The sobering part of all of these discussions is that even with a Democratic presidential win, modest housing victories are likely far-off. There remains little consensus among elected officials that the federal government should play much of a role in solving the housing crisis.
Nonetheless, Sherburn-Zimmer points out that the debate has shifted somewhat, and that’s due to a rise in grassroots housing organizing. “As speculation fueled displacement hits across the country like a flood, tenants rise up city to city, rural mobile home park to public housing complex, building tenant councils, marching in the streets and passing rent control laws. Five years ago this level of activity would have been unheard of, now the question is what’s next?”
It stands to reason that the answer to that question is more of the grassroots organizing and advocacy that has placed housing back into the national debate. The National Low Income Housing Coalition has launched the Our Homes, Our Votes campaign, which has been pressuring presidential debate moderators to ask questions about the future of housing in the United States—and they were finally successful on Tuesday, Nov. 19. Their website tracks the housing platforms of all of the major and minor candidates. This has been accompanied by a major voter education and registration push throughout the United States.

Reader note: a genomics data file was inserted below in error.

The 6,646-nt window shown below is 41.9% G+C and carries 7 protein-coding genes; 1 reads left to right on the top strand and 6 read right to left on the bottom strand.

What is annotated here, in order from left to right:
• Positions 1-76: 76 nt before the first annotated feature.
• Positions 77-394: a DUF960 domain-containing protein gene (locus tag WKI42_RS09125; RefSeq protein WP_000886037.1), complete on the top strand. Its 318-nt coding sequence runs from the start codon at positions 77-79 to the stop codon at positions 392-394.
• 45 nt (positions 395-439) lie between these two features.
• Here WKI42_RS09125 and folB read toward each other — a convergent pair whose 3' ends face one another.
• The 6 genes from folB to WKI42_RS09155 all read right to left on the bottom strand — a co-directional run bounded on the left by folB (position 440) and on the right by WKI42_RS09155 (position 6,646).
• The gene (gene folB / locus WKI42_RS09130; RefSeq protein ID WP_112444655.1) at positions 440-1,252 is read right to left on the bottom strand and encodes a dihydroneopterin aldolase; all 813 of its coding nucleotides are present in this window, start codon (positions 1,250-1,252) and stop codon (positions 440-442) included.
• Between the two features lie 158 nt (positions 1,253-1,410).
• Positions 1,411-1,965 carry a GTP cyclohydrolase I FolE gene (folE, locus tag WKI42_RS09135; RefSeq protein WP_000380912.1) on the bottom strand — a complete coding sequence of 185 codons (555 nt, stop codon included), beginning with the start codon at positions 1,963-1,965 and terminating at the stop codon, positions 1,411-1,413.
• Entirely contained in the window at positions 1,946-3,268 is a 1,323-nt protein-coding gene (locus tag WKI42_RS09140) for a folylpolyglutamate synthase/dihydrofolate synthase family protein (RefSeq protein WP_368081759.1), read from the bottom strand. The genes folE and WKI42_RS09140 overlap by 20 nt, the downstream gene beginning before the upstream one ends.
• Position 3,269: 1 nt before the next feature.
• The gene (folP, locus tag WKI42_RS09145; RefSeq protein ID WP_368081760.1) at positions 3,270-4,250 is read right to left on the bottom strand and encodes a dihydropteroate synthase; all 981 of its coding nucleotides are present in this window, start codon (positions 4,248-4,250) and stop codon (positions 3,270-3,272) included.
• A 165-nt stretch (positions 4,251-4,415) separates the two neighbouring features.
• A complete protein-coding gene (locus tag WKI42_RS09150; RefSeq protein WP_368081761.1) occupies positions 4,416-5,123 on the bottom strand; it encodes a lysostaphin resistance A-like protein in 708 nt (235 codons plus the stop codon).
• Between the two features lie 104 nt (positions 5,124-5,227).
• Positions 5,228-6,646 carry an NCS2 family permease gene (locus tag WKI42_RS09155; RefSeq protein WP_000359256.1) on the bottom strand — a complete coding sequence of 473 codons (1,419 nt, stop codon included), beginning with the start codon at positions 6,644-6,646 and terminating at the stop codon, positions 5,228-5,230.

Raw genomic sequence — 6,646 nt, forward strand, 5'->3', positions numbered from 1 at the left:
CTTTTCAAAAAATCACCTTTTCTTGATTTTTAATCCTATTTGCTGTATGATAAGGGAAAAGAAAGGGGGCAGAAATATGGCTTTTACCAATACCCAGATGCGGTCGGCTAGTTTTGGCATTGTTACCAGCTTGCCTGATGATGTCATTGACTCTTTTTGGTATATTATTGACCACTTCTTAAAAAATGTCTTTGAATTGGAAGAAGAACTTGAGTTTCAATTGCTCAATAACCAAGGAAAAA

Joey Lindstrom, manager for field organizing at the National Low Income Housing Coalition, sees the solution in increased voter mobilization. “Whether Democrat or Republican, elected officials will start to prioritize housing affordability and ending homelessness when they see that our movement responds to bold leadership with a big pile of votes.”
Comparing the housing movement to the push for health care, Porter of the National Housing Law Project says, “About 30 years ago, activists began the fight for universal health care coverage. That fight has finally become a national conversation. We’re seeing evidence that housing could become the next national rights debate. What we can’t do is wait 10 years until we are well past our current state of housing crisis and rising homelessness. Then, like climate change, we might be asking if it is too late to do anything meaningful.”
Editor’s Note: This article has been updated to correct inaccurate details about HUD’s budget. Also, a majority of foreclosed FHA homes placed into the Distressed Asset Stabilization Program were sold off to Wall Street investment firms such as Blackstone, not Blackwater.